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Blue Stinger (DC)
Blue Stinger (DC)
Member Name: thole09
Blue Stinger (DC)
Disadvantages: Some graphics, Easier gameplay
"Blue Stinger" is an action adventure video game. It was first released for the Sega Dreamcast in 1999 by Activision. In the United States, the title received a guidance rating of "M" which deemed it appropriate for ages 17 and above.
The year is 2001 and an island has emerged off the coast of the Yucatan Peninsula. Believed to be formed of the meteorite which wiped out the dinosaurs, the island is given the nickname "Dinosaur Island" and scientists soon populate it for research. While vacationing near the scientific labs and other faculties, the player's character Mr. Ballad is caught under a strange orb of energy which encapsulates the island and brings forth a horde of organisms and halfling creatures. They soon enslave the personnel on the island and it is up to the player to secure their freedom by obliterating enemy creatures.
On the surface, this video game seems to be typical standard fare to the shooting based adventure. Players must guide Mr. Ballad through the local laboratories and deal with an onslaught of creatures while flipping switches and unlocking doors to delve deeper into the scenario. What stands out as an excellent difference in Blue Stinger is its availability of in game cash. Upon eliminating an enemy, the fragmented body will spew a series of coins which players must frantically collect. These coins are then used in exchange at one of the numerous dispenser machines which supply the player with ammunition, health kits, and new weapons. It could also be said that this positive is equally negative. Supplies are in an unlimited amount and one can stock up on a vast amount of kit after venturing into a few infested lab rooms. I found a lot of the game's difficulty which could have been experienced was removed because of this aspect, and players seeking an easier adventure title would be in for a treat in this instance.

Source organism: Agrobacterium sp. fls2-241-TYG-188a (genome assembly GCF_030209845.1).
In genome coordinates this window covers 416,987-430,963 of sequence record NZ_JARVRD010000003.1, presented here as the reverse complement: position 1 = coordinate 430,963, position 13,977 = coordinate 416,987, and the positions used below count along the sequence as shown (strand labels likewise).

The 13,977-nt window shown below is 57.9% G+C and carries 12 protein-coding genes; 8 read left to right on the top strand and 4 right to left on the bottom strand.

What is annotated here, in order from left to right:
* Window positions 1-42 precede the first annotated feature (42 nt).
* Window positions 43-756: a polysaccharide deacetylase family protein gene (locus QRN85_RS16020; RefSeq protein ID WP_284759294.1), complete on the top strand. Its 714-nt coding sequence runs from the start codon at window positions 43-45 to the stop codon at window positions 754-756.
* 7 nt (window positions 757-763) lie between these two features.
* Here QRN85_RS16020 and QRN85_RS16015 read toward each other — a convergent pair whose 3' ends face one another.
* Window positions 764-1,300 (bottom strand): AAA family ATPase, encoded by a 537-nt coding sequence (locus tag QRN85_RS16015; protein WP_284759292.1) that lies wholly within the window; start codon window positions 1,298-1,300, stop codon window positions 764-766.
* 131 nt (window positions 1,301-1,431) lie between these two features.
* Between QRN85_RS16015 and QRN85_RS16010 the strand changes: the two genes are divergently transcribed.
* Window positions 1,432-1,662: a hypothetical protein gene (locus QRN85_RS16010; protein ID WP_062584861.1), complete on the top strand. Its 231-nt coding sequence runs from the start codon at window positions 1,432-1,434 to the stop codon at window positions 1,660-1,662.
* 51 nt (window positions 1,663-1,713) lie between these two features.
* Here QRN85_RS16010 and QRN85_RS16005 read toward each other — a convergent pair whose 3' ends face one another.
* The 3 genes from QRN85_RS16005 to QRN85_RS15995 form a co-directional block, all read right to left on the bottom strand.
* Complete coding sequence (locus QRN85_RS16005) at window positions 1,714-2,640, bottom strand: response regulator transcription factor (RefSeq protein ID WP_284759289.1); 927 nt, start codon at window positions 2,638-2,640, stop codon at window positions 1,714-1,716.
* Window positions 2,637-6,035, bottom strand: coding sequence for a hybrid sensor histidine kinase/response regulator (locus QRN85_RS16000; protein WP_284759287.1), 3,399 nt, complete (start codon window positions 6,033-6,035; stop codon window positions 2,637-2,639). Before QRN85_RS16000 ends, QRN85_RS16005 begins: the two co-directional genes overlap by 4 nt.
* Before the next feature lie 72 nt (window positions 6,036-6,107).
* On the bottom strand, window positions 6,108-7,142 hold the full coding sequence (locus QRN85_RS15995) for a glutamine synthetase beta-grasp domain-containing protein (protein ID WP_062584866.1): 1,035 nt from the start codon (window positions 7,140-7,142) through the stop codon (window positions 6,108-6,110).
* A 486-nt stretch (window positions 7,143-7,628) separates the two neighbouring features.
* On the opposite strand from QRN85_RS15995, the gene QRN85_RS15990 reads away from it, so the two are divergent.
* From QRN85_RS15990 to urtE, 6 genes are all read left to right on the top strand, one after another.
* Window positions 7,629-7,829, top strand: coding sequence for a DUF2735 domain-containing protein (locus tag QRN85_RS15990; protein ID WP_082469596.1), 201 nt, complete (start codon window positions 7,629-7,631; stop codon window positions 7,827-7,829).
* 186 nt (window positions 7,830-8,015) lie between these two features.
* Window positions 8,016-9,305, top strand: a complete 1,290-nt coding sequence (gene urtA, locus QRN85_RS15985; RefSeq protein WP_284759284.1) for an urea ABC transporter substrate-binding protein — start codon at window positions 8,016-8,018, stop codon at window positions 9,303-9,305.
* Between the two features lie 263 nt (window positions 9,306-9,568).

The graphics are presented from a trailing view of Mr. Ballad. While the frame rate remains consistent in its presentation, I found the human characters to be very poorly animated. Similar to the popular "South Park" programme, humans barely feature any readily noticeable arm or leg movement which gave the impression of the characters floating across the display. The monsters are quite different in comparison. Smooth, well detailed, and generally intimidating could best describe their appearance. The poor attention given to the humans can be forgiven as the player will, for the most part, be looking towards the monsters during confrontations. The soundtrack is otherwise excellent in its delivery. A variety of extended musical scores accent the horror-based atmosphere of the game, and the sound effects were appropriate for their use such as gunshots and doors opening.
Overall, Blue Stinger is a passable video game which is hindered by some faults. A newcomer to the adventure genre may find this to be a pleasing release due to its lowered difficulty but more seasoned veterans may want to give this a miss.
Summary: Thumbs in the middle
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